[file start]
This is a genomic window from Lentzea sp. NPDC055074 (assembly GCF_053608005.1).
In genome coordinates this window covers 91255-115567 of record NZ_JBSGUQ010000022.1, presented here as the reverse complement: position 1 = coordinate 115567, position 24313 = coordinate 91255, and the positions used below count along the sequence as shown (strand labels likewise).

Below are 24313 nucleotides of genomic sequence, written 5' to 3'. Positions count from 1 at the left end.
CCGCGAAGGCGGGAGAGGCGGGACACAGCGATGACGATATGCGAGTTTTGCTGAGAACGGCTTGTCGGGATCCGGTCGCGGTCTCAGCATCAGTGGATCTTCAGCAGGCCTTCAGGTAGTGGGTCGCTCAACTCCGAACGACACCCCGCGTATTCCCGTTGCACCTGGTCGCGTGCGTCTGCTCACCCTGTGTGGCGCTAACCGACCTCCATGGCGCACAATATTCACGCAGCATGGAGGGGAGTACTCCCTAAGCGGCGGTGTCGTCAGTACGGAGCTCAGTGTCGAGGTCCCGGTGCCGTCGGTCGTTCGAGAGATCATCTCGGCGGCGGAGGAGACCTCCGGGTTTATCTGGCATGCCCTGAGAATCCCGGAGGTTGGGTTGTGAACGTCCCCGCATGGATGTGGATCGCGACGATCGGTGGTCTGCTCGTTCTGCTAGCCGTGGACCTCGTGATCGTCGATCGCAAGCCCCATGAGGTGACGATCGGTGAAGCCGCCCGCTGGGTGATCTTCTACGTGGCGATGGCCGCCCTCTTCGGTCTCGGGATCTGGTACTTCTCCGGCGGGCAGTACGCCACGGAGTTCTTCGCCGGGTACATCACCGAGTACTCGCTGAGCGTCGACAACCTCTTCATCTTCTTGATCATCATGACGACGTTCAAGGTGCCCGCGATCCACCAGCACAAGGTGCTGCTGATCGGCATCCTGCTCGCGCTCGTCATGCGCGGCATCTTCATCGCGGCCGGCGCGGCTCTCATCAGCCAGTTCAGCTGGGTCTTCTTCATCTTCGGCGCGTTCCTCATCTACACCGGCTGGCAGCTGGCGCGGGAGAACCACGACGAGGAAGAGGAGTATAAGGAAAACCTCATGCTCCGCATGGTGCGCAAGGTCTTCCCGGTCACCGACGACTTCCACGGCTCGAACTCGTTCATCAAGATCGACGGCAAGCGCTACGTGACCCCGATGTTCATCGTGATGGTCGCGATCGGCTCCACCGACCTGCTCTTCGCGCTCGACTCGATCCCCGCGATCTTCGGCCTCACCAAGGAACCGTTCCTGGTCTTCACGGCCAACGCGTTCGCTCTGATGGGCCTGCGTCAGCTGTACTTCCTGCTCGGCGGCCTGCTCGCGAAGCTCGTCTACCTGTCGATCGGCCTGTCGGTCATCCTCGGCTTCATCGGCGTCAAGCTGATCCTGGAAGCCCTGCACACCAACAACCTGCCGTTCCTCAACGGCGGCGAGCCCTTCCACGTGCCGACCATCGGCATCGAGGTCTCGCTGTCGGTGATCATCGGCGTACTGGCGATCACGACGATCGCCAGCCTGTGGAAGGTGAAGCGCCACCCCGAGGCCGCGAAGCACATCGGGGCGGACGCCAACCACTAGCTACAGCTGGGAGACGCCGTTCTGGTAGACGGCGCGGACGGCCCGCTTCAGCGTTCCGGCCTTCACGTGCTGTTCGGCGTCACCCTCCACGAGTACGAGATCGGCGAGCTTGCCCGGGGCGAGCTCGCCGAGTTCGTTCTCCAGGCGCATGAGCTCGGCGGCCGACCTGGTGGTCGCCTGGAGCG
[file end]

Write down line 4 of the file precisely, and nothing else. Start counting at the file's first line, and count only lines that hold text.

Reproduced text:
CCGCGAAGGCGGGAGAGGCGGGACACAGCGATGACGATATGCGAGTTTTGCTGAGAACGGCTTGTCGGGATCCGGTCGCGGTCTCAGCATCAGTGGATCTTCAGCAGGCCTTCAGGTAGTGGGTCGCTCAACTCCGAACGACACCCCGCGTATTCCCGTTGCACCTGGTCGCGTGCGTCTGCTCACCCTGTGTGGCGCTAACCGACCTCCATGGCGCACAATATTCACGCAGCATGGAGGGGAGTACTCCCTAAGCGGCGGTGTCGTCAGTACGGAGCTCAGTGTCGAGGTCCCGGTGCCGTCGGTCGTTCGAGAGATCATCTCGGCGGCGGAGGAGACCTCCGGGTTTATCTGGCATGCCCTGAGAATCCCGGAGGTTGGGTTGTGAACGTCCCCGCATGGATGTGGATCGCGACGATCGGTGGTCTGCTCGTTCTGCTAGCCGTGGACCTCGTGATCGTCGATCGCAAGCCCCATGAGGTGACGATCGGTGAAGCCGCCCGCTGGGTGATCTTCTACGTGGCGATGGCCGCCCTCTTCGGTCTCGGGATCTGGTACTTCTCCGGCGGGCAGTACGCCACGGAGTTCTTCGCCGGGTACATCACCGAGTACTCGCTGAGCGTCGACAACCTCTTCATCTTCTTGATCATCATGACGACGTTCAAGGTGCCCGCGATCCACCAGCACAAGGTGCTGCTGATCGGCATCCTGCTCGCGCTCGTCATGCGCGGCATCTTCATCGCGGCCGGCGCGGCTCTCATCAGCCAGTTCAGCTGGGTCTTCTTCATCTTCGGCGCGTTCCTCATCTACACCGGCTGGCAGCTGGCGCGGGAGAACCACGACGAGGAAGAGGAGTATAAGGAAAACCTCATGCTCCGCATGGTGCGCAAGGTCTTCCCGGTCACCGACGACTTCCACGGCTCGAACTCGTTCATCAAGATCGACGGCAAGCGCTACGTGACCCCGATGTTCATCGTGATGGTCGCGATCGGCTCCACCGACCTGCTCTTCGCGCTCGACTCGATCCCCGCGATCTTCGGCCTCACCAAGGAACCGTTCCTGGTCTTCACGGCCAACGCGTTCGCTCTGATGGGCCTGCGTCAGCTGTACTTCCTGCTCGGCGGCCTGCTCGCGAAGCTCGTCTACCTGTCGATCGGCCTGTCGGTCATCCTCGGCTTCATCGGCGTCAAGCTGATCCTGGAAGCCCTGCACACCAACAACCTGCCGTTCCTCAACGGCGGCGAGCCCTTCCACGTGCCGACCATCGGCATCGAGGTCTCGCTGTCGGTGATCATCGGCGTACTGGCGATCACGACGATCGCCAGCCTGTGGAAGGTGAAGCGCCACCCCGAGGCCGCGAAGCACATCGGGGCGGACGCCAACCACTAGCTACAGCTGGGAGACGCCGTTCTGGTAGACGGCGCGGACGGCCCGCTTCAGCGTTCCGGCCTTCACGTGCTGTTCGGCGTCACCCTCCACGAGTACGAGATCGGCGAGCTTGCCCGGGGCGAGCTCGCCGAGTTCGTTCTCCAGGCGCATGAGCTCGGCGGCCGACCTGGTGGTCGCCTGGAGCG